(3) Liability cannot, of course, result from serving alcohol to a patron who is not obviously intoxicated, even though it develops that the patron was under the influence of intoxicating liquor within the meaning of Vehicle Code section 23102 Here the decedent had a .19 percent blood alcohol level, which presumptively put him under the influence of intoxicating liquor. (Veh. Code, § 23126) However, he may well not have been obviously intoxicated. (See Ewing v. Cloverleaf Bowl, supra, 20 Cal.3d at p. 398.) The use of alcohol and its effect required to place a person in violation of Vehicle Code section 23102, that is, under the influence of intoxicating liquor, is substantially less than that required to be obviously intoxicated pursuant to Business and Professions Code section 25602 Although the obviously intoxicated person is necessarily under the influence of intoxicating liquor, the reverse is not necessarily true.
Vehicle Code section 23102 provides in part: "(a) It is unlawful for any person who is under the influence of intoxicating liquor, or under the combined influence of intoxicating liquor and any drug, to drive a vehicle upon any highway."
If a bartender serves a customer until the point where he becomes obviously intoxicated, then stops serving the customer and such person thereafter is injured in an accident proximately caused by his intoxication, the bartender is not liable. To attach liability under such circumstances would place an unreasonable duty on the bartender. His duty is discharged by not serving an obviously intoxicated patron. (See Vesely v. Sager, supra, 5 Cal.3d 153; Coulter v. Superior Court, supra, 21 Cal.3d 144.)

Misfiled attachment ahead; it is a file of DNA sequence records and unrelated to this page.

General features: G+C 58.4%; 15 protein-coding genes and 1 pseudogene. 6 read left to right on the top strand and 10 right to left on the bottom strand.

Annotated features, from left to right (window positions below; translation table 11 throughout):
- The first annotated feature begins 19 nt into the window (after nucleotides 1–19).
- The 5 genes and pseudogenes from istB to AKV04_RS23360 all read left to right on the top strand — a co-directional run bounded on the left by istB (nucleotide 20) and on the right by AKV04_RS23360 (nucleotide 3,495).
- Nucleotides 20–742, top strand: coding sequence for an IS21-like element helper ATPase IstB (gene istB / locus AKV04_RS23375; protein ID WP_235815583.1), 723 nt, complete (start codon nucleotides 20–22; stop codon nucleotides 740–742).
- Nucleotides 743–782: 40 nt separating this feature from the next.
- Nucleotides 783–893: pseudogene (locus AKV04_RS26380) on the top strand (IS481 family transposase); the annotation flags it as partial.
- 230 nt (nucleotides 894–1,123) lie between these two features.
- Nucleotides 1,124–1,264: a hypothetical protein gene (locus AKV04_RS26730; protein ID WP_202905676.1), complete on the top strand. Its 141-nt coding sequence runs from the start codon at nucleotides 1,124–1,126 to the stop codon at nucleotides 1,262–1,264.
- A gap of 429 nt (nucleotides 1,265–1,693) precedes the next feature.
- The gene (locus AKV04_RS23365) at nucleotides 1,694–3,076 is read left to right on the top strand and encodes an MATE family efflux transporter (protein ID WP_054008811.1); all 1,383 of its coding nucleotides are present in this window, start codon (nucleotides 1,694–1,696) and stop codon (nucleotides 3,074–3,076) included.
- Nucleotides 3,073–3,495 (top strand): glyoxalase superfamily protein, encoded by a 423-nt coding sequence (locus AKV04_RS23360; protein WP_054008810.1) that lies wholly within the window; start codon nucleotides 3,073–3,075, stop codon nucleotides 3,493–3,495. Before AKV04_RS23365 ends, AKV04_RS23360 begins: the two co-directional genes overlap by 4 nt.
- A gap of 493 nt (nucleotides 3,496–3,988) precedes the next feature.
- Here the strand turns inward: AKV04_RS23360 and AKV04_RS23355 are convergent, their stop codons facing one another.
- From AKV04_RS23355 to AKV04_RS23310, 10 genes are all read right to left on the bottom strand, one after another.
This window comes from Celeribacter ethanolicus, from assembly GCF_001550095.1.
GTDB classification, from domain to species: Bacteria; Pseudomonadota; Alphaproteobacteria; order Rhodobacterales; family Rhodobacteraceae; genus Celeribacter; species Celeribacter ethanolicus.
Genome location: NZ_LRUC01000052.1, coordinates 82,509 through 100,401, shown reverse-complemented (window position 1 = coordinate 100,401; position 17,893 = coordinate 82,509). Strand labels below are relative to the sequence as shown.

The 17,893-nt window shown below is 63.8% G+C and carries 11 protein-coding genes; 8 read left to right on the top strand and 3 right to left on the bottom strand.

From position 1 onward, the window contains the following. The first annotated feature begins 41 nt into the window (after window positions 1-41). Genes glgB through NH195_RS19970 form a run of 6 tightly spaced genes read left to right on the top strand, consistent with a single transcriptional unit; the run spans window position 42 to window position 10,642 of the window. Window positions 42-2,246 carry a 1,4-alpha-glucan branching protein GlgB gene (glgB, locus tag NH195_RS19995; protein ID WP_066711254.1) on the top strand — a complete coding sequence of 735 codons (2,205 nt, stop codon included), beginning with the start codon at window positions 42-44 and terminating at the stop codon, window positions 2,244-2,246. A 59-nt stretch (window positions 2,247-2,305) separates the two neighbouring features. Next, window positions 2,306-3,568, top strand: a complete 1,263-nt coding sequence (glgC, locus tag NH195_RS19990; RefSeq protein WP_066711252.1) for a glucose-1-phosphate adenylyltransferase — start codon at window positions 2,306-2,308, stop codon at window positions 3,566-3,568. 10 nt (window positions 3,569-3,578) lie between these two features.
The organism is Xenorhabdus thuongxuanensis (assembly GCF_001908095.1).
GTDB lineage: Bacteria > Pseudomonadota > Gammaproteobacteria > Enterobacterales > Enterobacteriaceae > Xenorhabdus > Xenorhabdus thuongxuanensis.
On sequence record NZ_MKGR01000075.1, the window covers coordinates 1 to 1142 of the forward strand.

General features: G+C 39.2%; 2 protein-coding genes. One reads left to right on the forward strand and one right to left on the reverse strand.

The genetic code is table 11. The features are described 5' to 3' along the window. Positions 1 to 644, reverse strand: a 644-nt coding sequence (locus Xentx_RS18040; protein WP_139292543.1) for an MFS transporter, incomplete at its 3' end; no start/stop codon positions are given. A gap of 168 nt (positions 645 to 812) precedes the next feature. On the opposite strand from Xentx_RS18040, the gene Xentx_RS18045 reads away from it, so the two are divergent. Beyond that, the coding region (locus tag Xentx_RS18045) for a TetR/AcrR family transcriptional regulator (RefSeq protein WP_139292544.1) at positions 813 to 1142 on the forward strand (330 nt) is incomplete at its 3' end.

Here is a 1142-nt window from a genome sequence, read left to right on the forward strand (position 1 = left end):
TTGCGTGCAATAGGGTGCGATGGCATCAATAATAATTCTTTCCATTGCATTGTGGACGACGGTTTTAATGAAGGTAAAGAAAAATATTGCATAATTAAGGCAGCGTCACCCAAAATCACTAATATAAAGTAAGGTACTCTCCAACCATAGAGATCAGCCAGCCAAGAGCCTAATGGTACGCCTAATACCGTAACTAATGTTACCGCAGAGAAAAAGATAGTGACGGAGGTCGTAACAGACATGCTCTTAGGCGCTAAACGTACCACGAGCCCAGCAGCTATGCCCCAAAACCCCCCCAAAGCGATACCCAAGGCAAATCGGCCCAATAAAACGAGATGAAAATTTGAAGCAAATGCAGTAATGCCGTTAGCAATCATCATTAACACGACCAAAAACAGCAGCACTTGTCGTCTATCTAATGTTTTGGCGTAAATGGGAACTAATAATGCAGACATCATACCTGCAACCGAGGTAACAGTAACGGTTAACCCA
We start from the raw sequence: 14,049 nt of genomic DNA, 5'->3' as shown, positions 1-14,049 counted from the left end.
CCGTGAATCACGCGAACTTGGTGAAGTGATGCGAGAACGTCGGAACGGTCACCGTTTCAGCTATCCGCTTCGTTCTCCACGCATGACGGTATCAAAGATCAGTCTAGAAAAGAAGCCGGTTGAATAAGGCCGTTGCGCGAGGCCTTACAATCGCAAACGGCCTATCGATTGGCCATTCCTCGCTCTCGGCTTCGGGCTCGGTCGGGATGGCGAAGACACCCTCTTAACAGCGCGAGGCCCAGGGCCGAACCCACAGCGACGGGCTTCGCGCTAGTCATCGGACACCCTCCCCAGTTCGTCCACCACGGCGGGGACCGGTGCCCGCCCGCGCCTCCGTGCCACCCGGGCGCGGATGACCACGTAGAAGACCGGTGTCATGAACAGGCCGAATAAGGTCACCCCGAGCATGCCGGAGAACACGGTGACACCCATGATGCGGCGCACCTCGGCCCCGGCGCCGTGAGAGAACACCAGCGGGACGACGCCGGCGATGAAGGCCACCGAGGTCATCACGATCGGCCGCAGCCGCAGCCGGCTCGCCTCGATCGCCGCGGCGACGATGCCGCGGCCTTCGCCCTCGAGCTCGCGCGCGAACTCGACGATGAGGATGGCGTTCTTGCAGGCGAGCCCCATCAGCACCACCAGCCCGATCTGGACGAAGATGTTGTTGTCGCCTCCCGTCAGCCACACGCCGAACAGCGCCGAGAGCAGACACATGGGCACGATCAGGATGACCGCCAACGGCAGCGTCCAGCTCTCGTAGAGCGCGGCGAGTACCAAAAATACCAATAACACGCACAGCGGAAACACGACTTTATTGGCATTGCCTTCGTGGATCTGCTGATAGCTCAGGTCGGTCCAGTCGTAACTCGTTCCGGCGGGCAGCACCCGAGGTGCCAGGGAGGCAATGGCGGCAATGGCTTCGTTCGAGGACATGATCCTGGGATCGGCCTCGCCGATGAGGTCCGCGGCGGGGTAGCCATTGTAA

It is also evident that for the bartender to be liable, it is also necessary that he know or should know that the customer is going to drive a motor vehicle on a public highway. ( Coulter v. Superior Court, at pp. 152-153.)
Judgment is reversed.
Assigned by the Chairperson of the Judicial Council.
A petition for a rehearing was denied July 7, 1978, and the opinion was modified to read as printed above.